Surprisingly early in the Second World War – long before an Allied victory was assured – people began to plan for its aftermath. They were haunted by memories of what happened a generation before – when the millions of soldiers killed on the battlefields of the Great War had been eclipsed by the millions more civilians carried off by disease and starvation when the conflict was over. They were determined that this time around the ceasefire would not be followed by a civilian disaster.
Confronted by an entire continent starving and uprooted, and with the help of a new UN body to aid the populations of Europe and Asia, Allied planners did not single out victims of the Nazi death camps for particular attention, but devised strategies to help all ‘displaced persons’ – as they had become known by 1943.
Most of the fifteen million foreign labourers in Germany were speedily repatriated. But a million-and-a-half people – Jews, Poles, Ukrainians, Latvians, Lithuanians, Estonians and Yugoslavs – refused to go home.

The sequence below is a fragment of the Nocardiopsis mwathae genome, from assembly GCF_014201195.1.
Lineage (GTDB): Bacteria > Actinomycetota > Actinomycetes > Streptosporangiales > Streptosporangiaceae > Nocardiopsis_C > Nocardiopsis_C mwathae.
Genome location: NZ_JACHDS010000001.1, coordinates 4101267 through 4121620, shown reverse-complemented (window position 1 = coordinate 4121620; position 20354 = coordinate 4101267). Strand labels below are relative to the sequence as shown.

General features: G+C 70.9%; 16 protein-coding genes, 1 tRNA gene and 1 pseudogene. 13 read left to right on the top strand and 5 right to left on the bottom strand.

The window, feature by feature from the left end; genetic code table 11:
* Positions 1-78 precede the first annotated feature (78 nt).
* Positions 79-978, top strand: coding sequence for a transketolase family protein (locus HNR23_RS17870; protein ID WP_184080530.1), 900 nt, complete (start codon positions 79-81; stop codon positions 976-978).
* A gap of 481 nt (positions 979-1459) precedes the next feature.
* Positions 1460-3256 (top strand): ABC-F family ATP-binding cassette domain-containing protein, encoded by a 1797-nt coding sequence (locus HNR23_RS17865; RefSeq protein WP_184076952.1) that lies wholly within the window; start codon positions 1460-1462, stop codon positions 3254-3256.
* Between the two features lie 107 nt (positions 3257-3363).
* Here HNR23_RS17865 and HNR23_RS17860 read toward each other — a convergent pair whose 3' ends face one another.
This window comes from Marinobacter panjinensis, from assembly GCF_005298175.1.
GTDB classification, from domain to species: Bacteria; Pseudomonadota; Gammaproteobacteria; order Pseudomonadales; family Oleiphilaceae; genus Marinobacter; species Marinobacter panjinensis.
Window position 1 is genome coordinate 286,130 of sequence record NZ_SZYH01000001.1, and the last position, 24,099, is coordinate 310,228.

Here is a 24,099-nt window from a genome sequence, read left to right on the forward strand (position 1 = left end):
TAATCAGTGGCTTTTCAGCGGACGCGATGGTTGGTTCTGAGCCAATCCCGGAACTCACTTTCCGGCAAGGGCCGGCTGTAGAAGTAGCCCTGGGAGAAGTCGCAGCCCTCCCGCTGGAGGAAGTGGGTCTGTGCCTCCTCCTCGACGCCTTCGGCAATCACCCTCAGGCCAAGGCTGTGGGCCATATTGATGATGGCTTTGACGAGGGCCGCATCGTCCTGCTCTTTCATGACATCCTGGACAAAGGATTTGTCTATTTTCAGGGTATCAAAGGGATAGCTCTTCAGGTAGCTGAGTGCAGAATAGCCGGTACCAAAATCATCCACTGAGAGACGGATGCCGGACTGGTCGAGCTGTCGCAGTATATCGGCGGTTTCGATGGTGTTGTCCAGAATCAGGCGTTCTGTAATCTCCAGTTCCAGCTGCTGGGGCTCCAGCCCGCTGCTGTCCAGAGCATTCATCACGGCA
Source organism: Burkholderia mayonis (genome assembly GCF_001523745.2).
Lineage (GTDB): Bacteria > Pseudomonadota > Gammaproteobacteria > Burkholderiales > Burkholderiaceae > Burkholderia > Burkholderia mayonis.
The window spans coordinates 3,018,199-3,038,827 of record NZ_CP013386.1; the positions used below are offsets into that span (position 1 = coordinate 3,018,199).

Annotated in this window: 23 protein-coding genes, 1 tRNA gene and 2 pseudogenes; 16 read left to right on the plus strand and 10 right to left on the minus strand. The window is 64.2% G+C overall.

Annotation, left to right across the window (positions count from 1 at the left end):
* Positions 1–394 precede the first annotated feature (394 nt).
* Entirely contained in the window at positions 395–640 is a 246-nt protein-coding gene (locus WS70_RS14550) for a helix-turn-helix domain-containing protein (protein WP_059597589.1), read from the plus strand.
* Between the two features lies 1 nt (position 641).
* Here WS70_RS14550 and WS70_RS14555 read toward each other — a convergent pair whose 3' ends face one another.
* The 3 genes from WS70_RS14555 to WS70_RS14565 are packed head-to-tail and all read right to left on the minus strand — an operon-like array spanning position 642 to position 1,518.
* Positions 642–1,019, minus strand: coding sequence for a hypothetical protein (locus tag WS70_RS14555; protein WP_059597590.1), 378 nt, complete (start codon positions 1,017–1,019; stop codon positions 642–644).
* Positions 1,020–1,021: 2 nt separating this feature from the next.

It took the Allies seven years to resolve this problem. They had to create the state of Israel, alter the whole basis of their immigration policy and let thousands of war criminals go free.
This book offers a radical reassessment of the aftermath of World War II. Unlike most recent writing about the 1940s, it assesses the events and personalities of that decade in terms of contemporary standards and values. In particular, it shows that the tragic consequences of war were understood not in terms of genocide, but of displacement – of millions of people deprived of their homes and often forced to work for the Germans.